Fog drifts above the valleys at dawn.
The gray wisps sparkle in the first rays of sun, and frame the golden glow of the distant cottonwoods, maples, and oaks.
Dew gilds the purple asters and bronze Indiangrass in the prairie.
Goldfinches at the feeder chatter as they have all summer – but the males have shed their canary-yellow breeding plumage, leaving them almost indistinguishable from the olive-green females.
A flock of cedar waxwings swoops down on the flowering crab, perhaps attracted by the tiny, bright-red fruits. But the birds don’t stay long. The miniature apples will be much more palatable after a hard freeze has softened them.
A few turkey vultures still soar on the thermals as the day warms – although many of the buzzards’ kin may already have begun drifting southward.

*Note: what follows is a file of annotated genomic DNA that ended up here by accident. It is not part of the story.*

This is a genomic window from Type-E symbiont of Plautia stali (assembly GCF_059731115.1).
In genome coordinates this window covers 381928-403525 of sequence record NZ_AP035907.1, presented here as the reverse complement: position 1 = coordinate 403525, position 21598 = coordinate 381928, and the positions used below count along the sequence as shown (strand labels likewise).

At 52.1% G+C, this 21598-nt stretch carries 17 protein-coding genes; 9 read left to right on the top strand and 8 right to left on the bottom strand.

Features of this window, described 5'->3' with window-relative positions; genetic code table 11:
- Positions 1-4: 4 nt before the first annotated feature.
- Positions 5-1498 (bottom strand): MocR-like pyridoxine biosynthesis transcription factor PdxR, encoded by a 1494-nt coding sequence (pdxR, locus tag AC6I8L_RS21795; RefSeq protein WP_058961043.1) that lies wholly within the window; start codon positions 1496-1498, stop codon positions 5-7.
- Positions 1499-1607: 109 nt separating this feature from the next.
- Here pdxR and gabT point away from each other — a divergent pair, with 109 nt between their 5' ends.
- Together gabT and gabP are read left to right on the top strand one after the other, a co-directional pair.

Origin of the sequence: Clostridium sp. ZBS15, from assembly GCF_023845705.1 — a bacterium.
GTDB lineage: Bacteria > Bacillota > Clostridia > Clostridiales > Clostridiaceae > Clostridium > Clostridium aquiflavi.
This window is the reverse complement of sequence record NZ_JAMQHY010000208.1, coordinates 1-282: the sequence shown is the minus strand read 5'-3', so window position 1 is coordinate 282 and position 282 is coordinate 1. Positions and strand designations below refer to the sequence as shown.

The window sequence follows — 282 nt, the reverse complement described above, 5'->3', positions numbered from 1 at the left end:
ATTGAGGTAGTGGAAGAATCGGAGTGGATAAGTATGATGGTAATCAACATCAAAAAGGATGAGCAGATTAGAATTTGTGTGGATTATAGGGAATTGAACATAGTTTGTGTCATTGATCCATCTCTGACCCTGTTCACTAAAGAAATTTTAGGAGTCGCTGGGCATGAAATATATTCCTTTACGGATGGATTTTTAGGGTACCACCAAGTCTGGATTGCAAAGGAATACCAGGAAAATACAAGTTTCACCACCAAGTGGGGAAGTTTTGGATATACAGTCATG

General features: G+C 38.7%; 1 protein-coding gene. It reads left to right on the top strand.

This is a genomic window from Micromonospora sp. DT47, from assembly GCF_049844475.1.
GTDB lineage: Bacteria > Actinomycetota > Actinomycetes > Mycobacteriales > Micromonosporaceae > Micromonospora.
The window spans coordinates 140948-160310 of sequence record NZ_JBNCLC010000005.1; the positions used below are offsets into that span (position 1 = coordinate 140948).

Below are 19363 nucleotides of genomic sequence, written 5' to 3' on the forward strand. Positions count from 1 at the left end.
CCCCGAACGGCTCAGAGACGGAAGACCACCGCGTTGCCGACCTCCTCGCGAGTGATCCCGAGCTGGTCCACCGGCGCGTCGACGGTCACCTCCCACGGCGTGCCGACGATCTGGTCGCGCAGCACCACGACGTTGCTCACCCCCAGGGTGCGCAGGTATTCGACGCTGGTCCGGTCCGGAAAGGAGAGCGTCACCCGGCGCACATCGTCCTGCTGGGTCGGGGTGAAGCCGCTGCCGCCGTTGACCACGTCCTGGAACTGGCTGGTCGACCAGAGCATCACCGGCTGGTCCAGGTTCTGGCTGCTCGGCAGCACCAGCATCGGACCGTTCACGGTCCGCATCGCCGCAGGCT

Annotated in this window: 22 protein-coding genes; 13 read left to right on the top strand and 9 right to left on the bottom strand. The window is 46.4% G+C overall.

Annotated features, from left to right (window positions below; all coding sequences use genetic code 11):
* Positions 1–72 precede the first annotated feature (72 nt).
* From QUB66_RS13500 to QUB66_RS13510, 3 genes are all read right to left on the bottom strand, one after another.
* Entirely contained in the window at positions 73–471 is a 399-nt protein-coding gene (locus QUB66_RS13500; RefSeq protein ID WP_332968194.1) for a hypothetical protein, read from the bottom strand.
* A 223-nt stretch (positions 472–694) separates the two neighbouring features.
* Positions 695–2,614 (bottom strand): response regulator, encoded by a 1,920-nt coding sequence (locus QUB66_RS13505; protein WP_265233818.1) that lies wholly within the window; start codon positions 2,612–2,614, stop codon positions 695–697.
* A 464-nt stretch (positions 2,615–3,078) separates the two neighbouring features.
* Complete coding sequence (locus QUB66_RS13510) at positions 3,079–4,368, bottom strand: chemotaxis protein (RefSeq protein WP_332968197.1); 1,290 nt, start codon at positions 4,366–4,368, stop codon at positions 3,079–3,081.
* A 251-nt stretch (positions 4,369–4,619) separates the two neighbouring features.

An osprey wheels over the river, as they regularly seem to do only in the fall, and only for a brief visit.
Warm afternoons bring a flurry of insects, many of which may be enjoying a last hurrah before their short lives end with the approaching cold.
A monarch flutters in search of goldenrod blossoms.
Grasshoppers cling to the withering green beans in the garden.
Ants, bees, and bald-faced hornets feast on the sweet juices of the pear and apple cores atop the compost pile.
An occasional katydid tries to strike up a tune, although its efforts may be muted by the cool of the evening, when the sinking sun loses its power.
And then come the long, lingering, lovely sunsets.
Purples and oranges and pinks and reds paint the clouds and even the jet contrails.
Just as you think it can’t get any better, the moon creeps above the horizon to prolong the tranquil end to a radiant autumn day.